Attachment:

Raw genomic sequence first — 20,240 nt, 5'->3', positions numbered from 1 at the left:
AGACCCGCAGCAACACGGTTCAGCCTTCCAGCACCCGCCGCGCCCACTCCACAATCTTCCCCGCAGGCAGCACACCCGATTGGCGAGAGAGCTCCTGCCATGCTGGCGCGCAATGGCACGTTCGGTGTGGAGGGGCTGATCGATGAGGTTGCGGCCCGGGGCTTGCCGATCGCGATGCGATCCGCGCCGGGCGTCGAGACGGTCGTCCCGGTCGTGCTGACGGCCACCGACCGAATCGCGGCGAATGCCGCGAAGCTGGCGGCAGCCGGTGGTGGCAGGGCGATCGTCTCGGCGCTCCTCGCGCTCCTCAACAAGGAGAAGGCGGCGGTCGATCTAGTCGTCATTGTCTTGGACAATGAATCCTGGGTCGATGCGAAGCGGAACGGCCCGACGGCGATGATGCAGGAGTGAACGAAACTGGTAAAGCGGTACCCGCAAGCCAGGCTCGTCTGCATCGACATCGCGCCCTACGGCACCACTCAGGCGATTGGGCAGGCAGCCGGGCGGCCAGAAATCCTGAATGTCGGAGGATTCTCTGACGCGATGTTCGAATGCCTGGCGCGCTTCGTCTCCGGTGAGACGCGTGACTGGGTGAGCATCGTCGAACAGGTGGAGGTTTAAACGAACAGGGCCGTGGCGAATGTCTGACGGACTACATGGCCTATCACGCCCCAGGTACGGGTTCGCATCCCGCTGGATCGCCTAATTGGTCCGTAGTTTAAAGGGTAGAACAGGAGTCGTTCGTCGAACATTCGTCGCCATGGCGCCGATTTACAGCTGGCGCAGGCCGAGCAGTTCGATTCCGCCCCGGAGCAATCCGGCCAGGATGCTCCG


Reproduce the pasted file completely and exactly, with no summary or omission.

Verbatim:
Raw genomic sequence first — 20,240 nt, 5'->3', positions numbered from 1 at the left:
AGACCCGCAGCAACACGGTTCAGCCTTCCAGCACCCGCCGCGCCCACTCCACAATCTTCCCCGCAGGCAGCACACCCGATTGGCGAGAGAGCTCCTGCCATGCTGGCGCGCAATGGCACGTTCGGTGTGGAGGGGCTGATCGATGAGGTTGCGGCCCGGGGCTTGCCGATCGCGATGCGATCCGCGCCGGGCGTCGAGACGGTCGTCCCGGTCGTGCTGACGGCCACCGACCGAATCGCGGCGAATGCCGCGAAGCTGGCGGCAGCCGGTGGTGGCAGGGCGATCGTCTCGGCGCTCCTCGCGCTCCTCAACAAGGAGAAGGCGGCGGTCGATCTAGTCGTCATTGTCTTGGACAATGAATCCTGGGTCGATGCGAAGCGGAACGGCCCGACGGCGATGATGCAGGAGTGAACGAAACTGGTAAAGCGGTACCCGCAAGCCAGGCTCGTCTGCATCGACATCGCGCCCTACGGCACCACTCAGGCGATTGGGCAGGCAGCCGGGCGGCCAGAAATCCTGAATGTCGGAGGATTCTCTGACGCGATGTTCGAATGCCTGGCGCGCTTCGTCTCCGGTGAGACGCGTGACTGGGTGAGCATCGTCGAACAGGTGGAGGTTTAAACGAACAGGGCCGTGGCGAATGTCTGACGGACTACATGGCCTATCACGCCCCAGGTACGGGTTCGCATCCCGCTGGATCGCCTAATTGGTCCGTAGTTTAAAGGGTAGAACAGGAGTCGTTCGTCGAACATTCGTCGCCATGGCGCCGATTTACAGCTGGCGCAGGCCGAGCAGTTCGATTCCGCCCCGGAGCAATCCGGCCAGGATGCTCCG